This is a very small character sheet, with very simple rules, yet it's already seeming a little complicated and even disorganised to me. The headers that group the different categories are in with the categories as data. This could be made more obvious in a real spreadsheet with text styling, but that would then confuse the underlying structure of of the sheet. As well as that, those formulas for stats are ugly. They encode a very simple rule (stat bonuses get a boost if they're over 6) but they are very inobvious at first glance. They all reference B7, which may as well be a magic number. You need to look at the whole sheet in order to understand a single, simple rule.
Looking at the structure of the sheet, we can see that it has a few sections, and in each section is a list of pairs and small groups of cells. All the personal data has a cell for the name, and one for the value. All the stats have a name (which I'll call a 'key') a value, and a calculated bonus. So, could we restructure our character sheet to reflect that structure? Firstly, we could take the groups and move them outside of the data, giving us a tree-like structure.
Personal Data: - Name: Fred - Race: Dwarf - Class: Cleric - Age: 24 - Favorite Food: Heavy Bread - Stat Boost: 2 Stats: - Muscle: - Value: 5 - Mysticality: - Value: 8 - Moxie: - Value: 4 - Grit - Value: 5 - Gumption - Value: 7 - Glamor - Value: 3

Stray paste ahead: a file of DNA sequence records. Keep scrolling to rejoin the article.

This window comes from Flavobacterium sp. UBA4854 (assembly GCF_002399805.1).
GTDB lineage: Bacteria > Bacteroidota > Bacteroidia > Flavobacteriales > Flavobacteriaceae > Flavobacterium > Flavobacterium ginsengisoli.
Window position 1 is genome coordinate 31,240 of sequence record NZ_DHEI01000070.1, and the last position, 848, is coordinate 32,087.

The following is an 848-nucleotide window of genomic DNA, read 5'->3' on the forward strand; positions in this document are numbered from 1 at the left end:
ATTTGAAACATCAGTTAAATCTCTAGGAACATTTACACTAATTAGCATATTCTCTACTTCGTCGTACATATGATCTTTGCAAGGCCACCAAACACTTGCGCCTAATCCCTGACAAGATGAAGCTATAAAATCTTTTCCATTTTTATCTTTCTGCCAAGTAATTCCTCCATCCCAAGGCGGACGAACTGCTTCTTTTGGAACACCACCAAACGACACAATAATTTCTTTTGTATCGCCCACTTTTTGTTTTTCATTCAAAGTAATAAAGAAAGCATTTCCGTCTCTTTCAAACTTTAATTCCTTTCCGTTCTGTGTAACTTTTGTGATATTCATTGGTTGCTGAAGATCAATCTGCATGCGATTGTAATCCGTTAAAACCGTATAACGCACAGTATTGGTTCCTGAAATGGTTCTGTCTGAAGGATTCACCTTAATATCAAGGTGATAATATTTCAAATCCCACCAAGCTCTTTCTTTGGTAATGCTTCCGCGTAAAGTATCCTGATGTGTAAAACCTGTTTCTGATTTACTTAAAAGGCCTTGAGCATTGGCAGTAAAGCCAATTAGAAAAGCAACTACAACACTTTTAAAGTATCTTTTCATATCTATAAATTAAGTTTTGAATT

This structure should be starting to seem quite familiar to some, but we no longer have cell addresses! How are we going to do calculations? Well, we still have addresses, they're just more like file paths than spreadsheet indexes. (I've also made the keys one word, for clarity):
Data: - Name: Fred - Race: Dwarf - Class: Cleric - Age: 24 - FavoriteFood: Heavy Bread - StatBoost: 2 Stats: - Muscle: - Value: 5 - Bonus: =IF(Value>=6, Value + Data/StatBoost, Value) - Mysticality: - Value: 8 - Bonus: =IF(Value>=6, Value + Data/StatBoost, Value) - Moxie: - Value: 4 - Bonus: =IF(Value>=6, Value + Data/StatBoost, Value) - Grit - Value: 5 - Bonus: =IF(Value>=6, Value + Data/StatBoost, Value) - Gumption - Value: 7 - Bonus: =IF(Value>=6, Value + Data/StatBoost, Value) - Glamor - Value: 3 - Bonus: =IF(Value>=6, Value + Data/StatBoost, Value)
These new formulas might be far longer than the spreadsheet ones, but they're also a lot clearer. You can understand them without having to constantly look at the rest of the sheet. (remember that like on a spreadsheet, these are hidden in normal use). The syntax is also subject to change, I just used spreadsheet syntax here to make the link more apparent.
I find this structure to be much more appealing, and I find it naturally reflects the structure of a character sheet very well, and is easily created and used in all modern programming languages, which eases development.
The problem with this structure is that it essentially would display as a long list, which wouldn't be great in terms of screen space usage on landscape displays. The solution to this would be some kind of layout and stylesheet system I haven't thought out yet.
This has been a bit of an idea dump, but a more proper plan and probably an implementation are coming soon-ish.